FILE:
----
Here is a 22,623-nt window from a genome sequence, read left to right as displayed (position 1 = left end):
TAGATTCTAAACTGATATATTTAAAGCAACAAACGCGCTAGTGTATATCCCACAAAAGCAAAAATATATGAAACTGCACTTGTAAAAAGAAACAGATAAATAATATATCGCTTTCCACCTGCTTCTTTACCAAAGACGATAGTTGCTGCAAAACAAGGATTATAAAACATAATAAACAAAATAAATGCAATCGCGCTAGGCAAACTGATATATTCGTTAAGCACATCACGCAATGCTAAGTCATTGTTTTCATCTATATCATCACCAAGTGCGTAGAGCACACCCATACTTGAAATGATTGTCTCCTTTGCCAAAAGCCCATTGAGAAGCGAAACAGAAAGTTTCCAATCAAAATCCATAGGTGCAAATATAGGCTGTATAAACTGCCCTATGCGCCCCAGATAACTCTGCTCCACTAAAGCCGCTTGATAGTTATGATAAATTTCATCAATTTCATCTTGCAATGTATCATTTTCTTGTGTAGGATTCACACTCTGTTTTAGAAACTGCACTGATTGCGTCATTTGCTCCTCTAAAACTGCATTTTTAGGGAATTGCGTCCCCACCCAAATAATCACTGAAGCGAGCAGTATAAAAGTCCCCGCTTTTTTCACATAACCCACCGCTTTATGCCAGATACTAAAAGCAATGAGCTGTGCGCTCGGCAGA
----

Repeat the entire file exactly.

Here is a 22,623-nt window from a genome sequence, read left to right as displayed (position 1 = left end):
TAGATTCTAAACTGATATATTTAAAGCAACAAACGCGCTAGTGTATATCCCACAAAAGCAAAAATATATGAAACTGCACTTGTAAAAAGAAACAGATAAATAATATATCGCTTTCCACCTGCTTCTTTACCAAAGACGATAGTTGCTGCAAAACAAGGATTATAAAACATAATAAACAAAATAAATGCAATCGCGCTAGGCAAACTGATATATTCGTTAAGCACATCACGCAATGCTAAGTCATTGTTTTCATCTATATCATCACCAAGTGCGTAGAGCACACCCATACTTGAAATGATTGTCTCCTTTGCCAAAAGCCCATTGAGAAGCGAAACAGAAAGTTTCCAATCAAAATCCATAGGTGCAAATATAGGCTGTATAAACTGCCCTATGCGCCCCAGATAACTCTGCTCCACTAAAGCCGCTTGATAGTTATGATAAATTTCATCAATTTCATCTTGCAATGTATCATTTTCTTGTGTAGGATTCACACTCTGTTTTAGAAACTGCACTGATTGCGTCATTTGCTCCTCTAAAACTGCATTTTTAGGGAATTGCGTCCCCACCCAAATAATCACTGAAGCGAGCAGTATAAAAGTCCCCGCTTTTTTCACATAACCCACCGCTTTATGCCAGATACTAAAAGCAATGAGCTGTGCGCTCGGCAGA